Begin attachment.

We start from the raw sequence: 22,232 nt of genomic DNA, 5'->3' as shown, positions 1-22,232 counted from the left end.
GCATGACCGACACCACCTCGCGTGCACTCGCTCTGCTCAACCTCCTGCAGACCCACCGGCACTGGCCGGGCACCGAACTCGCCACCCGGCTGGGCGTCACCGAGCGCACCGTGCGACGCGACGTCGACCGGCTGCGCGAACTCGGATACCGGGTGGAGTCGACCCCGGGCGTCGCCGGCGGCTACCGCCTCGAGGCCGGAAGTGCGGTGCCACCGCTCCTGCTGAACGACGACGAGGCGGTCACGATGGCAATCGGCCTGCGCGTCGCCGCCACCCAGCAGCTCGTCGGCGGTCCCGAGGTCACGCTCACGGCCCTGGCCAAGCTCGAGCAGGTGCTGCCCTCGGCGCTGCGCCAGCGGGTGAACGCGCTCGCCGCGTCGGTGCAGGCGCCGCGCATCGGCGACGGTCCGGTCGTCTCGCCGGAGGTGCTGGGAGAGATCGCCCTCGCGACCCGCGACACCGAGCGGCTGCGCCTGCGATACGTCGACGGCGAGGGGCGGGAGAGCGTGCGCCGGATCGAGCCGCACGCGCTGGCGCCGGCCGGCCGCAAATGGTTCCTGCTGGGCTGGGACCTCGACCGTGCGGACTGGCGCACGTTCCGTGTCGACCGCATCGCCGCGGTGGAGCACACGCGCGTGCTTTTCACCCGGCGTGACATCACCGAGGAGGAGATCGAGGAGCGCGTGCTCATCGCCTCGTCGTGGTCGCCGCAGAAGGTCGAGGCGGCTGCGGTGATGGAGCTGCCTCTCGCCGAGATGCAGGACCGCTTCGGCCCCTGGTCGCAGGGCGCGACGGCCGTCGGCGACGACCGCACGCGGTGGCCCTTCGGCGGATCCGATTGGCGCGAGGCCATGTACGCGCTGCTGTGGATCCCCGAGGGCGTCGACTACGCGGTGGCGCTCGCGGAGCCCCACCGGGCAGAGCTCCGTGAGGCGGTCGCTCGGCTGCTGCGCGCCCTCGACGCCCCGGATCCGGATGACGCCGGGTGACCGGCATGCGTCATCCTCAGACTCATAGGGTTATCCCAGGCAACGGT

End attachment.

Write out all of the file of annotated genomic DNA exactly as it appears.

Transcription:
We start from the raw sequence: 22,232 nt of genomic DNA, 5'->3' as shown, positions 1-22,232 counted from the left end.
GCATGACCGACACCACCTCGCGTGCACTCGCTCTGCTCAACCTCCTGCAGACCCACCGGCACTGGCCGGGCACCGAACTCGCCACCCGGCTGGGCGTCACCGAGCGCACCGTGCGACGCGACGTCGACCGGCTGCGCGAACTCGGATACCGGGTGGAGTCGACCCCGGGCGTCGCCGGCGGCTACCGCCTCGAGGCCGGAAGTGCGGTGCCACCGCTCCTGCTGAACGACGACGAGGCGGTCACGATGGCAATCGGCCTGCGCGTCGCCGCCACCCAGCAGCTCGTCGGCGGTCCCGAGGTCACGCTCACGGCCCTGGCCAAGCTCGAGCAGGTGCTGCCCTCGGCGCTGCGCCAGCGGGTGAACGCGCTCGCCGCGTCGGTGCAGGCGCCGCGCATCGGCGACGGTCCGGTCGTCTCGCCGGAGGTGCTGGGAGAGATCGCCCTCGCGACCCGCGACACCGAGCGGCTGCGCCTGCGATACGTCGACGGCGAGGGGCGGGAGAGCGTGCGCCGGATCGAGCCGCACGCGCTGGCGCCGGCCGGCCGCAAATGGTTCCTGCTGGGCTGGGACCTCGACCGTGCGGACTGGCGCACGTTCCGTGTCGACCGCATCGCCGCGGTGGAGCACACGCGCGTGCTTTTCACCCGGCGTGACATCACCGAGGAGGAGATCGAGGAGCGCGTGCTCATCGCCTCGTCGTGGTCGCCGCAGAAGGTCGAGGCGGCTGCGGTGATGGAGCTGCCTCTCGCCGAGATGCAGGACCGCTTCGGCCCCTGGTCGCAGGGCGCGACGGCCGTCGGCGACGACCGCACGCGGTGGCCCTTCGGCGGATCCGATTGGCGCGAGGCCATGTACGCGCTGCTGTGGATCCCCGAGGGCGTCGACTACGCGGTGGCGCTCGCGGAGCCCCACCGGGCAGAGCTCCGTGAGGCGGTCGCTCGGCTGCTGCGCGCCCTCGACGCCCCGGATCCGGATGACGCCGGGTGACCGGCATGCGTCATCCTCAGACTCATAGGGTTATCCCAGGCAACGGT